Looking for a Personalized Diet Plan?

arrowTry the Hint app

Cardiovascular Diseases

January 2, 2021
4 min read
Cardiovascular Diseases

Cardiovascular diseases (CVDs) are the number one cause of death globally: more people die annually from CVDs than any other cause.

CVDs are a group of disorders of the heart and blood vessels. They mainly include

  • Coronary heart disease - a disease of the blood vessels supplying the heart muscle
  • Cerebrovascular disease - a disease of the blood vessels supplying the brain
  • Peripheral arterial disease - a disease of blood vessels supplying the arms and legs
  • Deep vein thrombosis and pulmonary embolism - blood clots in the leg veins. Which can dislodge and move to the heart and lungs.

Heart attacks and strokes are usually acute CVD events caused by a blockage that prevents blood from flowing to the heart or brain. The most common reason for this blockage is a build-up of fatty deposits on the inner walls of the blood vessels that supply the heart or brain. This accumulation process of fat and other substances is defined as atherosclerosis.

Atherosclerosis (or fat accumulation in the blood vessels) occurs in a stage wise manner including

  • Endothelial dysfunction - the inner layer of the blood vessels fails to perform all the important functions normally
  • Plaque formation - is a build-up of cholesterol, white blood cells, calcium, and other substances
  • Thrombosis - Blood clot or blockage preventing the flow of blood leading to a heart attack or stroke.

The top 25 modifiable CVD risk factors are1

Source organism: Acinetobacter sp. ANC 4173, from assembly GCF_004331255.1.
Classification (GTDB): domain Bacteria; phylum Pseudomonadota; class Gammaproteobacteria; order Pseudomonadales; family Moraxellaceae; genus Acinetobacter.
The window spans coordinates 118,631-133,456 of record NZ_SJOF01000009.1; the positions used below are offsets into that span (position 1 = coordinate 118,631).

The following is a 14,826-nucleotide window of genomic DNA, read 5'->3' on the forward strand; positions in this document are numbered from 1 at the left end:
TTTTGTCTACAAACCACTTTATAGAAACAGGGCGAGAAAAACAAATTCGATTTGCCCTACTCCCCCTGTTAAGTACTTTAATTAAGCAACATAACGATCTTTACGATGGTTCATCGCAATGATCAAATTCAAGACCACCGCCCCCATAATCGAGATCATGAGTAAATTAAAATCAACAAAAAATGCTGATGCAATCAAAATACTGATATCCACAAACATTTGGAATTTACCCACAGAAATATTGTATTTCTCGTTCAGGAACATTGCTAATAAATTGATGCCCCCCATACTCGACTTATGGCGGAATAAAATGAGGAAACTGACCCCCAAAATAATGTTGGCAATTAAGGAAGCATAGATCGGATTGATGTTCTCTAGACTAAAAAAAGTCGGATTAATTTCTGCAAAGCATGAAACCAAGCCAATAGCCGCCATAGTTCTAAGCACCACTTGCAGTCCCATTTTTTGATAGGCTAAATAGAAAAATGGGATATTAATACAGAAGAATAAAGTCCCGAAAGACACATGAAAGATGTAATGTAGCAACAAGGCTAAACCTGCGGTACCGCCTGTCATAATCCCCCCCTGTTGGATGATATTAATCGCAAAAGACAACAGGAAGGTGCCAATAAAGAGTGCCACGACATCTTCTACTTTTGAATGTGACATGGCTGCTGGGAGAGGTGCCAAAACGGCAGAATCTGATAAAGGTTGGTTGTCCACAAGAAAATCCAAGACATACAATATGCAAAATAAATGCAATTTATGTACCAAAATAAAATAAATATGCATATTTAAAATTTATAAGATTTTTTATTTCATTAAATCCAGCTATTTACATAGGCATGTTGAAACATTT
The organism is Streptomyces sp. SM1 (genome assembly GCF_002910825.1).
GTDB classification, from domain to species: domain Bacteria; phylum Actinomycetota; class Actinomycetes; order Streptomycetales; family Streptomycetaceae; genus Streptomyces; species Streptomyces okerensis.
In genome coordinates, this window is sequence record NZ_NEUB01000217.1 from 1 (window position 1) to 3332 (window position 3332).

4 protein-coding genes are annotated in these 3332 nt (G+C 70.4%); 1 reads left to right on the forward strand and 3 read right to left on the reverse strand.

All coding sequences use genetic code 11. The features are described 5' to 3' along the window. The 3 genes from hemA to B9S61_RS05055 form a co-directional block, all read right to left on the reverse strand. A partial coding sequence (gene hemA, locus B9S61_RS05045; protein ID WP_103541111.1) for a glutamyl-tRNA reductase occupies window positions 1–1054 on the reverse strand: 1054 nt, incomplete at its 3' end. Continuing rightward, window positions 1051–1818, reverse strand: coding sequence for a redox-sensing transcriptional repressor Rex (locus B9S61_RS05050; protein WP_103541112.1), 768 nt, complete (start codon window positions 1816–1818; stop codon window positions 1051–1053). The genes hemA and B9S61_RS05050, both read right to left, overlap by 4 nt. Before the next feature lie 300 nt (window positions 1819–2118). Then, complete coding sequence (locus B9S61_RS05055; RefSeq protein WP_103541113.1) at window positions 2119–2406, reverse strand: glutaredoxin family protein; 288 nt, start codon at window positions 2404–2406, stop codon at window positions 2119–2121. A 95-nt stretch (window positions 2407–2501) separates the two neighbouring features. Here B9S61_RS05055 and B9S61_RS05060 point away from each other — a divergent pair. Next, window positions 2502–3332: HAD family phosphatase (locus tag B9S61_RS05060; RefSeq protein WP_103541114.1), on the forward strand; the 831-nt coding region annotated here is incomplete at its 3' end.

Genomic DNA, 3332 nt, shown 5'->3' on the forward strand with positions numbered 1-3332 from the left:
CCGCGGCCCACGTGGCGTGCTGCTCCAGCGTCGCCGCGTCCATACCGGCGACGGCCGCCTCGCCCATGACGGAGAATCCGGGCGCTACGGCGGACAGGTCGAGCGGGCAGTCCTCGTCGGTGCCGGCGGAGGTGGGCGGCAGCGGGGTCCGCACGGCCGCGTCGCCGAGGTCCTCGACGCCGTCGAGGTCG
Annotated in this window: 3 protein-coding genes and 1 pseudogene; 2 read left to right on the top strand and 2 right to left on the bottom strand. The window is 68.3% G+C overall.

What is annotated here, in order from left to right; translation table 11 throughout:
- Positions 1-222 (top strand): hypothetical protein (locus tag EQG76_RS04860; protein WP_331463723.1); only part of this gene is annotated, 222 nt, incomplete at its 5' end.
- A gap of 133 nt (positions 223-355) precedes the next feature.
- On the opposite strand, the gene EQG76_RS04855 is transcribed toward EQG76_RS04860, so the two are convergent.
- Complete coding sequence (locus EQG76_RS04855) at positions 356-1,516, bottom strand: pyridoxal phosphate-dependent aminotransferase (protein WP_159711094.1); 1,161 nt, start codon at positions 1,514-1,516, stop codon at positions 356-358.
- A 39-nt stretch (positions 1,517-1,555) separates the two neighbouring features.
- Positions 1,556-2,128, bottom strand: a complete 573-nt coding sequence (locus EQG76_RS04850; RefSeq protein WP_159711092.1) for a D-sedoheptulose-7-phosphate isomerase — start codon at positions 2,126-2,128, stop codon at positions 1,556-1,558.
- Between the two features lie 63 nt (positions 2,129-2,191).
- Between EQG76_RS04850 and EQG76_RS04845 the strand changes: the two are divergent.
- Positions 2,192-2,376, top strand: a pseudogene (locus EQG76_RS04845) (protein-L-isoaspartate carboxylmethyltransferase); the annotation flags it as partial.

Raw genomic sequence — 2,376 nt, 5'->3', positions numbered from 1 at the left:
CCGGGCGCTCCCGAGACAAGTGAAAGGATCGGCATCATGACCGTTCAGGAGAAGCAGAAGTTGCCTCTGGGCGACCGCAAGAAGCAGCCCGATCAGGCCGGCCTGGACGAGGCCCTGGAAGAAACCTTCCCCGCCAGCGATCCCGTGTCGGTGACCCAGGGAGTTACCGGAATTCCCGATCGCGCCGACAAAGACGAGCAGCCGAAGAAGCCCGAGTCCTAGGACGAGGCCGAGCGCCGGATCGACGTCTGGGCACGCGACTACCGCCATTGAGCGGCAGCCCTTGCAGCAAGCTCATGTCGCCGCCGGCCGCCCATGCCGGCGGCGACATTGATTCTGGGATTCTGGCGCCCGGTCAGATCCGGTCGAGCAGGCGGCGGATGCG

• Hypertension
  • Dyslipidemia
  • Hyperglycemia, metabolic syndrome, insulin resistance, and diabetes mellitus
  • Obesity
  • Smoking
  • Hyperuricemia
  • Renal disease
  • Elevated fibrinogen
  • Elevated serum iron
  • Trans fatty acids and refined carbohydrates
  • Low dietary omega-3 fatty acids
  • Low dietary potassium and magnesium with high sodium
  • Inflammation: Increased hs CRP, MPO, interleukins
  • Increased oxidative stress and decreased defense
  • Increased immune dysfunction
  • Lack of sleep
  • Lack of exercise
  • Stress, anxiety, and depression
  • Homocysteinemia
  • Subclinical hypothyroidism
  • Hormonal imbalances in both genders
  • Chronic clinical or subclinical infections
  • Micronutrient deficiencies: numerous ones such as low vitamin D and K, etc.
  • Heavy metals
  • Environmental pollutants

Most of the risk factors listed above are due to the modern lifestyle and could be addressed through medical nutrition therapy (MNT). Reversing unhealthy lifestyle choices that accelerate aging and CVD, including physical activity, and specific diets are becoming progressively integrated into the standard of care2.

A two-year Dietary Intervention Randomized Controlled (DIRECT) trial on moderately obese participants compared low fat, Mediterranean and low carbohydrate diets found that low carbohydrate diet was most effective in weight loss, thereby decreasing triglycerides and increasing HDL cholesterol levels3.

Another study conducted by Cochrane for 4-8 weeks concluded that eating whole grains decreases the total cholesterol levels by 7.7mg/dL and LDL cholesterol levels by 7.7 mg/dL4.

Also in a study by Dauchet et al, it was found that consumption of an additional serving of fruit a day reduces the risk of coronary heart diseases by 7%5.


  1. Houston MC. Treatment of Cardiovascular Disease with Nutritional Supplements SM J Food Nutr Disord. 2016; 2(1): 1010.

  2. Benjamin EJ, Virani SS, Callaway CW, et al.; American Heart Association Council on Epidemiology and Prevention Statistics Committee and Stroke Statistics Subcommittee. e: A Report From the American Heart Association

  3. Weight loss with a low-carbohydrate, Mediterranean, or low-fat diet,Weight loss with a low-carbohydrate, Mediterranean, or low-fat diet Engl J Med. 2008 Jul 17; 359(3):229-41.

  4. Kelly SA, Summerbell CD, Brynes A, Whittaker V, Frost G, Wholegrain cereals for coronary heart disease, Cochrane Database Syst Rev. 2007 Apr 18; (2): CD005051.

  5. Dauchet L, Amouyel P, Hercberg S, Dallongeville J,, Fruit and vegetable consumption and risk of coronary heart disease: a meta-analysis of cohort studies, J Nutr. 2006 Oct;136(10):2588-93

Looking for a Personalized Diet Plan?

Try the Hint app

Share this
promo banner
promo banner